Reflections of week 1

Concluding all the discussions and reflections our group engaged in during the first topic on online participation and digital literacies would result in a short novel. Therefore, I have decided to only reflect upon the categorization of individuals in visitors/residents, or even natives/immigrants. In our group we discussed and reflected that labeling is in this case quite difficult, as individuals might not perceive themselves as falling into a category. But the main difficulty is that individuals have a tendency to, as White and Le Cornu (2011) propose, move from and between resident to visitor, on a continuum, as shown in Figure 1.

Figure 1. Visitor – Resident continuum (White & Le Cornu, 2011).

This continuum, where individuals slide from one end to the other makes labelling difficult, and maybe even unnecessary. And do we actually need labels, or categories such as these? For whom are they beneficial? This is also interesting from a personal point of view. How would I label myself, as I feel that I fit in both categories, or labels? For instance, I feel that I have an online presence (even if I have started to cut down on these), even if I log off, but I still do much of my thinking off-line, and feel as if online tools as just that, tools for accomplishing a task. So for some parts, I’m leaning towards a resident, while other parts of me feel like a visitor. But do I/we actually need to label myself/ourselves? And what is the point?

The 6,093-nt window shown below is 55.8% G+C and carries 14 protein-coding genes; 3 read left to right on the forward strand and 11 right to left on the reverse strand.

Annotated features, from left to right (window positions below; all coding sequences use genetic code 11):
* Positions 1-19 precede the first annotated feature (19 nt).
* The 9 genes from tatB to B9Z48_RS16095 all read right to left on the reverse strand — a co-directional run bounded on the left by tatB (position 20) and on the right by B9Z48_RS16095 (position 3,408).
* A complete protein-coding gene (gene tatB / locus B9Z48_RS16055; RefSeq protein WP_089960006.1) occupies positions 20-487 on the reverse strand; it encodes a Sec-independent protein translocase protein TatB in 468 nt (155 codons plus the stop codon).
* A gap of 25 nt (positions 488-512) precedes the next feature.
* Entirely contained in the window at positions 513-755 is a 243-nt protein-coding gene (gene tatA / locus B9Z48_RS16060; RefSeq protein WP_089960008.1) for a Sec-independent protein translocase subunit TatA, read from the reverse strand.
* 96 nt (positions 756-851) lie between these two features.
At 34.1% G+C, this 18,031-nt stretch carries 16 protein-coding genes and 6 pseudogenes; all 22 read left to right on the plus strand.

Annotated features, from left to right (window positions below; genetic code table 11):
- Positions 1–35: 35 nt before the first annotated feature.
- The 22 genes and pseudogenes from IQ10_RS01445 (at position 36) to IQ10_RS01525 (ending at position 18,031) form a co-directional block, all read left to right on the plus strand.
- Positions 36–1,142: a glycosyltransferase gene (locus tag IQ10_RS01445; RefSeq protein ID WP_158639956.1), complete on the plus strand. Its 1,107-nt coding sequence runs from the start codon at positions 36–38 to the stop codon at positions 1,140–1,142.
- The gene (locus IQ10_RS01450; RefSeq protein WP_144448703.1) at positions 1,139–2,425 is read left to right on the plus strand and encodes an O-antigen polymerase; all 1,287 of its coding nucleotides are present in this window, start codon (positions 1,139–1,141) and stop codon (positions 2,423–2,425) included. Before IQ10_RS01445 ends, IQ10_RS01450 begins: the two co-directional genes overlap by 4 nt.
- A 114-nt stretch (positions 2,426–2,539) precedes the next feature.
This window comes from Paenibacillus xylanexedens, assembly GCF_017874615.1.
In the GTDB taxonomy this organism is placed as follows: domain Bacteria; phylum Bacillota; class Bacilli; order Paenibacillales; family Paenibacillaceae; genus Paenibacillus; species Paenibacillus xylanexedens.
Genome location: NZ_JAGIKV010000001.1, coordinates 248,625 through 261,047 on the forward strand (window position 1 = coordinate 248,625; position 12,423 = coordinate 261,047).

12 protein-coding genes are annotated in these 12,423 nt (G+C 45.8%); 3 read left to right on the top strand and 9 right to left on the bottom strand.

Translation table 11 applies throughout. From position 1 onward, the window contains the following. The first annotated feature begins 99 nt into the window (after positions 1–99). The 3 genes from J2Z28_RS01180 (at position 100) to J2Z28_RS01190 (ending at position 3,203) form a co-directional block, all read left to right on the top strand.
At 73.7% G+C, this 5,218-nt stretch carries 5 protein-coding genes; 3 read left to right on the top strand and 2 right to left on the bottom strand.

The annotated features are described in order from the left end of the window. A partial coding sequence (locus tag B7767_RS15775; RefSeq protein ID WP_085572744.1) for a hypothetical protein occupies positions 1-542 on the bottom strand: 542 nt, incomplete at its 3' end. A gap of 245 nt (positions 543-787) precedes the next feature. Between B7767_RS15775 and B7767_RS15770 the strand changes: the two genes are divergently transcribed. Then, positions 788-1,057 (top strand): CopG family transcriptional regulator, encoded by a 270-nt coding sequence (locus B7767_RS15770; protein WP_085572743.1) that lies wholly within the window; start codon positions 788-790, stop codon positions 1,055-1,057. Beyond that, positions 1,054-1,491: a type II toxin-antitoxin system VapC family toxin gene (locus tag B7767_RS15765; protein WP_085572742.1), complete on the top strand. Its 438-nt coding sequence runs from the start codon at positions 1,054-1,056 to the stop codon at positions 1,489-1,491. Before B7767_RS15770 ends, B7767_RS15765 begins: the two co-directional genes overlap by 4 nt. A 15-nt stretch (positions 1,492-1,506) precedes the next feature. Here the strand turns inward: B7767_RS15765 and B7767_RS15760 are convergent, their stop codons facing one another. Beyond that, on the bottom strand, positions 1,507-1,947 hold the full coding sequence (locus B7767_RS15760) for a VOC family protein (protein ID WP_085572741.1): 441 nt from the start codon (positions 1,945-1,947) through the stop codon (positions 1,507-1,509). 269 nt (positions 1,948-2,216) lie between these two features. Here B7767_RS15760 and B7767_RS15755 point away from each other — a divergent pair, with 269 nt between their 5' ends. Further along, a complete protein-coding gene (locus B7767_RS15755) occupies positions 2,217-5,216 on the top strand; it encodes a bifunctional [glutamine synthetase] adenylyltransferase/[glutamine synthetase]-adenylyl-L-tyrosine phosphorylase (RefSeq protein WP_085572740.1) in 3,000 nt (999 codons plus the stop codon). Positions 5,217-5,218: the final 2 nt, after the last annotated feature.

References:

White, D.S. and Le Cornu, A., 2011. Visitors and Residents: A new typology for online engagement. First monday, 16(9).

My thoughts on digital – less is more

I’m a digital visitor, with early experience of the use of digital tools. My first memory of a computer was when I visited a friends fathers workplace at Helsinki University, and we got to see the computer they had there. This was maybe 1985(ish), when I was 6(ish). Later on as computers became more common, I also got my own stationary, in ca 1990-91, as I remember that one of the first games I had was Ski or Die, which came out in 1990. From thereon I have been what some people call early adopters, as I have started using different technological advances at quite an early stage, from mobile phones (Nokia 2110), smartphones (iPhone 1) and tablets (iPad 1) to social media (IRC) and wearables (fitbit). So the journey early on was head on. But since about 4 years ago this changed. I started to contemplate on why I do this, and what is the point. So I decided to go cold turkey.

My phone is now a “dumb”phone without any possibilities to use apps or smart functions, I have limited social media presence, and I try and use modern tech only when it actually is needed. I’m not at all against digital development, quite the contrary. Some tech innovations are wonderful and even save lives, but for me, the line between normal use and too much is too easy to cross, so I have decide to live with less tech, and for me, it has done wonders. I, as also others that limit social media, feel as if I’m more present at home and at work, and feel less stressed (Hunt et al., 2018). And knowing I’m unaware of what everybody does is quite nice (no fomo), even if my social life is a bit limited, cause let’s face it, who calls anymore…

So far the ONL journey has been rather confusing. I find that everything is very unclear, and even feel that there is a bit of information overload. But from chaos might rise order. At least I hope so.

References:

Hunt, M. G., Marx, R., Lipson, C., & Young, J. (2018). No more FOMO: Limiting social media decreases loneliness and depression. Journal of Social and Clinical Psychology, 37(10), 751-768.